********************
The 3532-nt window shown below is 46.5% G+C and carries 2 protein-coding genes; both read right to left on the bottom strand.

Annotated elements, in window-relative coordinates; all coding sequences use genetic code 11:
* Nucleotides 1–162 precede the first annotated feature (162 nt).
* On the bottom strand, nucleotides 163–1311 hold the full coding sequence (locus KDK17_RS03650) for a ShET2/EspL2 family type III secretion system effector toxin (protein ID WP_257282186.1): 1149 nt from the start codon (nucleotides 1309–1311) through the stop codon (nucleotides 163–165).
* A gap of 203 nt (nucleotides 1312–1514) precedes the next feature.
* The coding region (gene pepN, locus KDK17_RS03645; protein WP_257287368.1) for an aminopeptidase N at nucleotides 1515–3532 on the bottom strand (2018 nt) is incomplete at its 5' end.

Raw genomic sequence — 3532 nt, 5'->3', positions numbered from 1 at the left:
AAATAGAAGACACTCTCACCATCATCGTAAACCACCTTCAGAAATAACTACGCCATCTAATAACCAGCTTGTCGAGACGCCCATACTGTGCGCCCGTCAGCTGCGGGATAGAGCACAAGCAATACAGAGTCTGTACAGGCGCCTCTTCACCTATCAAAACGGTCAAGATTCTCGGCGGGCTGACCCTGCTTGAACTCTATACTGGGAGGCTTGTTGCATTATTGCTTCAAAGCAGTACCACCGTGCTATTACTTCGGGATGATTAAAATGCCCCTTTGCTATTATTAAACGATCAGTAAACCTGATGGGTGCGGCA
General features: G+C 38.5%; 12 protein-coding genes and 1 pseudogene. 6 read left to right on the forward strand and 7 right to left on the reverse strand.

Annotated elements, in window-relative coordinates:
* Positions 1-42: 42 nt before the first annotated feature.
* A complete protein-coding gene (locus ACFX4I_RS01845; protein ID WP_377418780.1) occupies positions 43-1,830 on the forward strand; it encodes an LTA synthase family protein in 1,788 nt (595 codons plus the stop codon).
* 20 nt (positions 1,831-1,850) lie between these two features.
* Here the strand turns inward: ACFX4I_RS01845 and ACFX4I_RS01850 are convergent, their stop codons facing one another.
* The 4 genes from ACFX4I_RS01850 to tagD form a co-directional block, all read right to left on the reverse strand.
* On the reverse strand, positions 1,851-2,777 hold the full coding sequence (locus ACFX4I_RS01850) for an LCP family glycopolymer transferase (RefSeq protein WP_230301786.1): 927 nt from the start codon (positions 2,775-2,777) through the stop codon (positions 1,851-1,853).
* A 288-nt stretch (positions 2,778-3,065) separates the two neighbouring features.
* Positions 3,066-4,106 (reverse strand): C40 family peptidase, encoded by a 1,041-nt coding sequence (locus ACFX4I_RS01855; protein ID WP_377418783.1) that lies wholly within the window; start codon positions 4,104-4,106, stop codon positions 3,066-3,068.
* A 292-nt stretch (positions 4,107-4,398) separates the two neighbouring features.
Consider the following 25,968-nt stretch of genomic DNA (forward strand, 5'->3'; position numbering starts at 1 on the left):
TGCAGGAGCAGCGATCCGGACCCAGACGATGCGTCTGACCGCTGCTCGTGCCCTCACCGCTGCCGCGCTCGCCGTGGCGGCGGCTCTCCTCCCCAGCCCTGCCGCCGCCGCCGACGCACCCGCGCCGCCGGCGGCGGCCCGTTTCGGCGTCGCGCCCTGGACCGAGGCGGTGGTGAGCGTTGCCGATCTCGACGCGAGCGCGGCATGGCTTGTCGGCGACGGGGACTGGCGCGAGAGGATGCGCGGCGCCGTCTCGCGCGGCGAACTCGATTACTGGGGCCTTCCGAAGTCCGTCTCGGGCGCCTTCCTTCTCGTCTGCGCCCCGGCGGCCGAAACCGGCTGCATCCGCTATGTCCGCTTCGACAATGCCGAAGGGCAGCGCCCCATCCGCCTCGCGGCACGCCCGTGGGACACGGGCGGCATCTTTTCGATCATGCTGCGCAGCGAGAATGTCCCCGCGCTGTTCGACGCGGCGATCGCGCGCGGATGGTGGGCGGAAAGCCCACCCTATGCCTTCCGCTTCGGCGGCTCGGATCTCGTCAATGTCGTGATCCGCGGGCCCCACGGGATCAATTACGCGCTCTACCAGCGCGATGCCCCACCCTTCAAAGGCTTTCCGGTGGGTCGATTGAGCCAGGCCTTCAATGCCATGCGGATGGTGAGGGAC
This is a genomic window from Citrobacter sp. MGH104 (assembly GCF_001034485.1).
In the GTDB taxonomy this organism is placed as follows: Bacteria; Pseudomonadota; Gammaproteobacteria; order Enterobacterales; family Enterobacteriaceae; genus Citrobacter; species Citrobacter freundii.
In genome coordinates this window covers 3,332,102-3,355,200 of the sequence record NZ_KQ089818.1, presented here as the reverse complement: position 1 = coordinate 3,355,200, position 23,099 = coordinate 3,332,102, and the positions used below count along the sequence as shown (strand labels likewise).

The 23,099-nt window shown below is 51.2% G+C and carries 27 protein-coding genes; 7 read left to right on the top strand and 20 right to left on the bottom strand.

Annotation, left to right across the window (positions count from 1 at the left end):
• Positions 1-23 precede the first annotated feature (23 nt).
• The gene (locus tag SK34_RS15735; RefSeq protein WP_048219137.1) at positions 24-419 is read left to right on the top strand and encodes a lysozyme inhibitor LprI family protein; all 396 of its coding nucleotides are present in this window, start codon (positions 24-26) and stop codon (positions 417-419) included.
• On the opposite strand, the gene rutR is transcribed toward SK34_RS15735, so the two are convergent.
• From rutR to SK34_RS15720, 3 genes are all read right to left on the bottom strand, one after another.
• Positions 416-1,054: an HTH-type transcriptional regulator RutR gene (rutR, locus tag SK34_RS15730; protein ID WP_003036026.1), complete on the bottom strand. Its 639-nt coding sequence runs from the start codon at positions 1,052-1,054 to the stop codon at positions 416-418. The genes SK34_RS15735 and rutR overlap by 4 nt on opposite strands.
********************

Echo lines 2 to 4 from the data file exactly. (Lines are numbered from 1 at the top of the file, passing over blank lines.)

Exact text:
Annotated elements, in window-relative coordinates; all coding sequences use genetic code 11:
* Nucleotides 1–162 precede the first annotated feature (162 nt).
* On the bottom strand, nucleotides 163–1311 hold the full coding sequence (locus KDK17_RS03650) for a ShET2/EspL2 family type III secretion system effector toxin (protein ID WP_257282186.1): 1149 nt from the start codon (nucleotides 1309–1311) through the stop codon (nucleotides 163–165).